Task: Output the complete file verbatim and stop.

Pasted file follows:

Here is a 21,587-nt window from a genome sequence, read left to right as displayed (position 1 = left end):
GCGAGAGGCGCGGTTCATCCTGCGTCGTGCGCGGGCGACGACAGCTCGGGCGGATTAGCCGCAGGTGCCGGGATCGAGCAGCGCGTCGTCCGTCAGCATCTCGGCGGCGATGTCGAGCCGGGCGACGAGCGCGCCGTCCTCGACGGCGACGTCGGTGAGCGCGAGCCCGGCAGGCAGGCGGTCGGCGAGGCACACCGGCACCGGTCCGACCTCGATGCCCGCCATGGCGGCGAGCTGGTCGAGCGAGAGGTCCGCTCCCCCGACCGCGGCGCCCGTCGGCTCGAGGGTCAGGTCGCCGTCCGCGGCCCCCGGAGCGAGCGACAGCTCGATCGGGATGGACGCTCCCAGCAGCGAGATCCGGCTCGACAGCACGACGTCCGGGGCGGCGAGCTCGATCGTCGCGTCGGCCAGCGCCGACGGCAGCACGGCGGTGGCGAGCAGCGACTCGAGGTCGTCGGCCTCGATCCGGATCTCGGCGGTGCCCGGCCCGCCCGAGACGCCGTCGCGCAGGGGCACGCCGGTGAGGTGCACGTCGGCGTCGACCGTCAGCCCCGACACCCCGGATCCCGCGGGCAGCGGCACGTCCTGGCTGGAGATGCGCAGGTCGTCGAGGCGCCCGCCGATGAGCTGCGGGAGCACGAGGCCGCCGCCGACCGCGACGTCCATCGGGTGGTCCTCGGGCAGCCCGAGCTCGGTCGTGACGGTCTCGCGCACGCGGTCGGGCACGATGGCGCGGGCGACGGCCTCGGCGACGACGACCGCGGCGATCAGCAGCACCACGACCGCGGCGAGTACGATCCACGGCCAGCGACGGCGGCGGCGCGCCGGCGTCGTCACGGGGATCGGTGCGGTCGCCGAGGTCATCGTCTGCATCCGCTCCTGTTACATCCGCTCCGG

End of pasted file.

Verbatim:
Here is a 21,587-nt window from a genome sequence, read left to right as displayed (position 1 = left end):
GCGAGAGGCGCGGTTCATCCTGCGTCGTGCGCGGGCGACGACAGCTCGGGCGGATTAGCCGCAGGTGCCGGGATCGAGCAGCGCGTCGTCCGTCAGCATCTCGGCGGCGATGTCGAGCCGGGCGACGAGCGCGCCGTCCTCGACGGCGACGTCGGTGAGCGCGAGCCCGGCAGGCAGGCGGTCGGCGAGGCACACCGGCACCGGTCCGACCTCGATGCCCGCCATGGCGGCGAGCTGGTCGAGCGAGAGGTCCGCTCCCCCGACCGCGGCGCCCGTCGGCTCGAGGGTCAGGTCGCCGTCCGCGGCCCCCGGAGCGAGCGACAGCTCGATCGGGATGGACGCTCCCAGCAGCGAGATCCGGCTCGACAGCACGACGTCCGGGGCGGCGAGCTCGATCGTCGCGTCGGCCAGCGCCGACGGCAGCACGGCGGTGGCGAGCAGCGACTCGAGGTCGTCGGCCTCGATCCGGATCTCGGCGGTGCCCGGCCCGCCCGAGACGCCGTCGCGCAGGGGCACGCCGGTGAGGTGCACGTCGGCGTCGACCGTCAGCCCCGACACCCCGGATCCCGCGGGCAGCGGCACGTCCTGGCTGGAGATGCGCAGGTCGTCGAGGCGCCCGCCGATGAGCTGCGGGAGCACGAGGCCGCCGCCGACCGCGACGTCCATCGGGTGGTCCTCGGGCAGCCCGAGCTCGGTCGTGACGGTCTCGCGCACGCGGTCGGGCACGATGGCGCGGGCGACGGCCTCGGCGACGACGACCGCGGCGATCAGCAGCACCACGACCGCGGCGAGTACGATCCACGGCCAGCGACGGCGGCGGCGCGCCGGCGTCGTCACGGGGATCGGTGCGGTCGCCGAGGTCATCGTCTGCATCCGCTCCTGTTACATCCGCTCCGG